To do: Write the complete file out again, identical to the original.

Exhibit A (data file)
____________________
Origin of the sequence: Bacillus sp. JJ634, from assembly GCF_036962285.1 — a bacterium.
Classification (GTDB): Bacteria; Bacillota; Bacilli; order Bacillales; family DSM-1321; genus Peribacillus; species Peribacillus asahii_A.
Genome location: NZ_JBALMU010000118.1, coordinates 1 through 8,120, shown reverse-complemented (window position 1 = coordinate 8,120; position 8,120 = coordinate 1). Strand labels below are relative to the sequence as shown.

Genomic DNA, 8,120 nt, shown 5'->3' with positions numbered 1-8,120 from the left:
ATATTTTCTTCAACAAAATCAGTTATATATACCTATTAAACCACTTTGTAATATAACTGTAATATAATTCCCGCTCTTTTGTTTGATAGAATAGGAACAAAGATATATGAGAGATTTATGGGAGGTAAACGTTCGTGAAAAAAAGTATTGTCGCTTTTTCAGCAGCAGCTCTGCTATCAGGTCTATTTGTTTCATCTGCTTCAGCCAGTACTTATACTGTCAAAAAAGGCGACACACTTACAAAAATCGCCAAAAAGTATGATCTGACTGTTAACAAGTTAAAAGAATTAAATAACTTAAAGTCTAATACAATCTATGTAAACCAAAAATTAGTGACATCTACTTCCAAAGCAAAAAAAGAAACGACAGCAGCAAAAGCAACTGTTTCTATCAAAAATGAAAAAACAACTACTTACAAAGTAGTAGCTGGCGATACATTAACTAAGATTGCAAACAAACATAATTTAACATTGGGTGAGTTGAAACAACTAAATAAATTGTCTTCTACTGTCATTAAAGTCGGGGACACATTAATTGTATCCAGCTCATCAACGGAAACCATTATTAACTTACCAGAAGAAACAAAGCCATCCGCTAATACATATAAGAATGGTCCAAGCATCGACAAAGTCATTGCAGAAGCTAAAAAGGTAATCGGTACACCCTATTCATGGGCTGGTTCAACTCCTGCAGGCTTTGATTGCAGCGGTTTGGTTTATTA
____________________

Origin of the sequence: Bacillus sp. JJ634, from assembly GCF_036962285.1 — a bacterium.
Classification (GTDB): Bacteria; Bacillota; Bacilli; order Bacillales; family DSM-1321; genus Peribacillus; species Peribacillus asahii_A.
Genome location: NZ_JBALMU010000118.1, coordinates 1 through 8,120, shown reverse-complemented (window position 1 = coordinate 8,120; position 8,120 = coordinate 1). Strand labels below are relative to the sequence as shown.

Genomic DNA, 8,120 nt, shown 5'->3' with positions numbered 1-8,120 from the left:
ATATTTTCTTCAACAAAATCAGTTATATATACCTATTAAACCACTTTGTAATATAACTGTAATATAATTCCCGCTCTTTTGTTTGATAGAATAGGAACAAAGATATATGAGAGATTTATGGGAGGTAAACGTTCGTGAAAAAAAGTATTGTCGCTTTTTCAGCAGCAGCTCTGCTATCAGGTCTATTTGTTTCATCTGCTTCAGCCAGTACTTATACTGTCAAAAAAGGCGACACACTTACAAAAATCGCCAAAAAGTATGATCTGACTGTTAACAAGTTAAAAGAATTAAATAACTTAAAGTCTAATACAATCTATGTAAACCAAAAATTAGTGACATCTACTTCCAAAGCAAAAAAAGAAACGACAGCAGCAAAAGCAACTGTTTCTATCAAAAATGAAAAAACAACTACTTACAAAGTAGTAGCTGGCGATACATTAACTAAGATTGCAAACAAACATAATTTAACATTGGGTGAGTTGAAACAACTAAATAAATTGTCTTCTACTGTCATTAAAGTCGGGGACACATTAATTGTATCCAGCTCATCAACGGAAACCATTATTAACTTACCAGAAGAAACAAAGCCATCCGCTAATACATATAAGAATGGTCCAAGCATCGACAAAGTCATTGCAGAAGCTAAAAAGGTAATCGGTACACCCTATTCATGGGCTGGTTCAACTCCTGCAGGCTTTGATTGCAGCGGTTTGGTTTATTA